How would you feel if video cameras followed you around for a year recording your life story? What would they show? Would you be happy with the end result, or wish you had never granted permission for such and intrusive experiment? Those I am sure were questions Steve Bell asked himself when he was approached by a company wanting to make a documentary of his life.
Having known Steve fore more than a decade, and knowing of him for many years before that, I suspect his first thought was “thanks, but no thanks.” Steve doesn’t go out looking for fame, like many musicians, he just wants to make his music and what happens after that is beyond his control. But I am glad though that, for whatever reason, he said yes. Burning Ember is a great companion piece to Steve Bell’s latest album, Pilgrimage, as both chronicle his 25-year career as a solo recording artist. (Actually there are some parts of the film that go back a lot more than 25 years.)
Burning Ember was put together by Refuge 31 Films; it intersperses interview and concert footage with a behind-the-scenes look at a musician who shows no signs of slowing down after 25 years on the road (and 10 years of playing in bars before that).
I must confess I have never picked up one of Steve’s DVDs before. He has released a couple of concert films to allow people to take the live experience home with them, but the one I most would like to re-live was the one that I don’t think was filmed, let alone recorded.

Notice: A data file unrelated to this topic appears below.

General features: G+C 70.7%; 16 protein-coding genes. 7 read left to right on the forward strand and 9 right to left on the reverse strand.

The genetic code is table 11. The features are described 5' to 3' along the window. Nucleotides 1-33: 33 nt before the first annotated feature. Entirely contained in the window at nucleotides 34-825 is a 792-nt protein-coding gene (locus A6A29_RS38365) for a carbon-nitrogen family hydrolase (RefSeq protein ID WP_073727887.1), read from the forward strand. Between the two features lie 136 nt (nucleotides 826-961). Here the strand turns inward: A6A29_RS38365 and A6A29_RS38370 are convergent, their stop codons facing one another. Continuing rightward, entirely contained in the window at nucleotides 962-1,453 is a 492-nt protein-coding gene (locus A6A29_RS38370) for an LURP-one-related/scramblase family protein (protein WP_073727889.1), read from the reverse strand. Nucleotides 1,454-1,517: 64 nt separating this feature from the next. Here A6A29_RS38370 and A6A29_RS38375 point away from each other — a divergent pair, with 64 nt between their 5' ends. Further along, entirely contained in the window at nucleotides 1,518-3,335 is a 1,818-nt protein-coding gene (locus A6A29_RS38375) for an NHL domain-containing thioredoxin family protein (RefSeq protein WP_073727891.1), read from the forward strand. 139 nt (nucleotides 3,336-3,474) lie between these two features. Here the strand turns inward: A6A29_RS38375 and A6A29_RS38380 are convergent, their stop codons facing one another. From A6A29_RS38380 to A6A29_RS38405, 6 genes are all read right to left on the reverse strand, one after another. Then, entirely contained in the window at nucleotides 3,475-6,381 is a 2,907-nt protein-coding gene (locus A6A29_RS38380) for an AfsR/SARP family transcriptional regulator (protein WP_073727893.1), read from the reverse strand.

Many years ago Steve embarked on what was called “The Living Room Tour” with fellow Canadian Carolyn Arends and American singer-songwriter Bob Bennett. Just three friends on stage, sharing songs with each other and with the audience, playing each other’s tunes and having spontaneous interaction. Every night a different show, with neither audience nor musicians knowing what was coming next. That was a memorable evening, one that should have been preserved for posterity.
And who knows, maybe there are tapes and videos of that tour at Signpost Music, Steve Bell’s record label, just waiting for the right time to be released. As Steve’s long-time manager, Dave Ziglinski, shows us around Signpost headquarters in the documentary I strained to see if I could see any Living Room Tour tapes lying on his desk, but it didn’t look like it.
It was interesting to note though that Dave is well aware of who buys Steve Bell albums. In this era of internet downloads Steve caters to those who still like to own the physical product. We are told in the documentary that Steve’s 2012 Christmas record, Keening For The Dawn, has sold 10,000 copies on CD – and about 200 by download.
Burning Ember (named for one of Steve’s better-known songs) was a risk for Steve Bell. He granted the film crew access but was not given any creative control. He must be happy with the end product though, because I picked up my copy at a Steve Bell concert, and the DVD includes a bonus audio CD of songs used in the film.
If you are new to Steve’s career this documentary might be a good place to start.